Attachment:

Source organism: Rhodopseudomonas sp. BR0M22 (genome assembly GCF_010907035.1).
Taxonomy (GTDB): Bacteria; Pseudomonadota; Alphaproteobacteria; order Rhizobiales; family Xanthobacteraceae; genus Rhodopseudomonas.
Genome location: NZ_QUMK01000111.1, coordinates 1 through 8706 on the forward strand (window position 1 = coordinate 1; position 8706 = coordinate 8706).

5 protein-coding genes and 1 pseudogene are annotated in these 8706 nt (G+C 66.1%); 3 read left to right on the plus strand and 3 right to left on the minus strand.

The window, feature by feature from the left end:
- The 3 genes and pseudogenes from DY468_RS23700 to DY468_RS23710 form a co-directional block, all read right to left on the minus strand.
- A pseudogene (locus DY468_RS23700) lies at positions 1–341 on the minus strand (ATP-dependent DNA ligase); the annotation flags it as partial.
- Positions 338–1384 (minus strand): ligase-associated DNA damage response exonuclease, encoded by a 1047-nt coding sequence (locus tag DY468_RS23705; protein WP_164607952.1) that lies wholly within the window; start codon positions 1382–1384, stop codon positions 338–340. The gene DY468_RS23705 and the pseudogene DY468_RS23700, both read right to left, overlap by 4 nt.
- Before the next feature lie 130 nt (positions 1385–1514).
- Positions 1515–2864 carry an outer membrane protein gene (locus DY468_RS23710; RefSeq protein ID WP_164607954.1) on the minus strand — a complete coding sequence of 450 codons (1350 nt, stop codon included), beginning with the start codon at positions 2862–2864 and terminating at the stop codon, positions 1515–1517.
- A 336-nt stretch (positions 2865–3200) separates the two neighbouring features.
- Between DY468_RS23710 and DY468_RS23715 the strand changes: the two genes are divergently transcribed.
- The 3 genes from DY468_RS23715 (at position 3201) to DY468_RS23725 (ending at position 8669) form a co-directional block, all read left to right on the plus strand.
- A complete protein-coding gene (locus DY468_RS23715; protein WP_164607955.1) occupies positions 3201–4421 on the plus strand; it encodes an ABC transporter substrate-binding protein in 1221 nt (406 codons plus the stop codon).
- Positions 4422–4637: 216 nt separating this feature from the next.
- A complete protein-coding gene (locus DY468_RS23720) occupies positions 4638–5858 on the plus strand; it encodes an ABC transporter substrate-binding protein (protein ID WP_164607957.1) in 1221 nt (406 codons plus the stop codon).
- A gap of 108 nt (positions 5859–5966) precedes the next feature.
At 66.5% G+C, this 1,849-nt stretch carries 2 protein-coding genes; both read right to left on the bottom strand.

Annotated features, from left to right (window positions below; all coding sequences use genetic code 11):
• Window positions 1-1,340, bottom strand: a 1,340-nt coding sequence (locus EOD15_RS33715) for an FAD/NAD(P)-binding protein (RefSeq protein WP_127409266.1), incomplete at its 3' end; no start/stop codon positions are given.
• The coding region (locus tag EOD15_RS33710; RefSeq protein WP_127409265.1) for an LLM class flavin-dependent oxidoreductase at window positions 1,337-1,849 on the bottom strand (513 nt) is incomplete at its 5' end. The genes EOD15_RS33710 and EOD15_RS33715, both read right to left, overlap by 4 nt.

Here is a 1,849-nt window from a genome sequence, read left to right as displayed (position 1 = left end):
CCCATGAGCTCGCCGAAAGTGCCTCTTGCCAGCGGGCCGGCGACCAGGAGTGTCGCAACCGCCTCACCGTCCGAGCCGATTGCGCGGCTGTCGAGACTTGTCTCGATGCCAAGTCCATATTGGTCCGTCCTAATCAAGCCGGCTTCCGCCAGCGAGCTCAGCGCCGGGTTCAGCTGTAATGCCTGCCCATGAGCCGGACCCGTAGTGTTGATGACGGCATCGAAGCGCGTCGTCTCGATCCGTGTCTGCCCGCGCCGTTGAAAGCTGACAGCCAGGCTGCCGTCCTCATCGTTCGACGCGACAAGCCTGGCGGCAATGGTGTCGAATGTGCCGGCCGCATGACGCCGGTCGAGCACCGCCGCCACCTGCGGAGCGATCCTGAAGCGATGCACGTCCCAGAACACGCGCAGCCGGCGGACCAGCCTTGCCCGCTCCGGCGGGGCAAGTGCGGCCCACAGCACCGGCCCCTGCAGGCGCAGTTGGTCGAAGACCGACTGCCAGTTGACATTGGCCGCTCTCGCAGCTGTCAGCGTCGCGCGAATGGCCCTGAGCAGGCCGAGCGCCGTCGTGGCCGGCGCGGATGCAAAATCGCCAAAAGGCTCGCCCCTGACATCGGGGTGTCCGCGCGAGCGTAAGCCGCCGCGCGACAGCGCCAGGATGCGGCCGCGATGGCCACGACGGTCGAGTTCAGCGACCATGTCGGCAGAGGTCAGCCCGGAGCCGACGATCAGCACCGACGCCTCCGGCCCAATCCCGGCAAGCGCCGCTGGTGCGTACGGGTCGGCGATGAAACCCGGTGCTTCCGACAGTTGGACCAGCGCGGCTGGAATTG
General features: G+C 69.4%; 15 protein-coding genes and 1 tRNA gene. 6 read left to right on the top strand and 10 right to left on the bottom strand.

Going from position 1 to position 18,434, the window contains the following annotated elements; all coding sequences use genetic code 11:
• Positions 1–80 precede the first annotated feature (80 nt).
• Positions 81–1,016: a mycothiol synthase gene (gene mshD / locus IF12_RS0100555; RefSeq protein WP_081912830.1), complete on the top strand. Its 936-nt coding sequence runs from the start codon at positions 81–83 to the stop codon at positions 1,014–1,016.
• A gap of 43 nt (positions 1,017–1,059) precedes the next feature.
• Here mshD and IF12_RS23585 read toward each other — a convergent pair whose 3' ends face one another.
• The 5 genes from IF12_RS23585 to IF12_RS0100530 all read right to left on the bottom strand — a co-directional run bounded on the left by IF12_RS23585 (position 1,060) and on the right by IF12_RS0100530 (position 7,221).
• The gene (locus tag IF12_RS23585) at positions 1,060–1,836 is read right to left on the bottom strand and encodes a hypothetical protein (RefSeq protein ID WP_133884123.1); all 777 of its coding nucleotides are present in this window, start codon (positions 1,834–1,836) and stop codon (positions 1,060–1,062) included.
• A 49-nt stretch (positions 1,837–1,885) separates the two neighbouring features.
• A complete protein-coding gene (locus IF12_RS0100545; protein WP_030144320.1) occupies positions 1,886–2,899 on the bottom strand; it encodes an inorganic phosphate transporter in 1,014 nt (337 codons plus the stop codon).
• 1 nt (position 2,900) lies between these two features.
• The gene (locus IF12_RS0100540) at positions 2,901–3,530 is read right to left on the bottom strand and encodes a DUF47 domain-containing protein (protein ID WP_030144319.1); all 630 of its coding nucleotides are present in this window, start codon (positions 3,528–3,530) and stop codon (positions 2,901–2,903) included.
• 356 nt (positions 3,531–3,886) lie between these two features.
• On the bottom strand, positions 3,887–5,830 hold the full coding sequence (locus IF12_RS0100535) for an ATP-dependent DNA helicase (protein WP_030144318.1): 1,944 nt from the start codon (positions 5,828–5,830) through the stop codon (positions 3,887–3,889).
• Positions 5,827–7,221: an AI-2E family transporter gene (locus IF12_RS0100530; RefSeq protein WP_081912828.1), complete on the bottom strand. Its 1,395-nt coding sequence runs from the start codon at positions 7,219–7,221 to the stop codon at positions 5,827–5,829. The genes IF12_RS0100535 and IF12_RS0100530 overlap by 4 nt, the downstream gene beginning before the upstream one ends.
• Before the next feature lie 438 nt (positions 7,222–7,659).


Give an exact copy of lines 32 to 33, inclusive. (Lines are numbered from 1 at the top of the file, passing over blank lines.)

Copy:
• A 49-nt stretch (positions 1,837–1,885) separates the two neighbouring features.
• A complete protein-coding gene (locus IF12_RS0100545; protein WP_030144320.1) occupies positions 1,886–2,899 on the bottom strand; it encodes an inorganic phosphate transporter in 1,014 nt (337 codons plus the stop codon).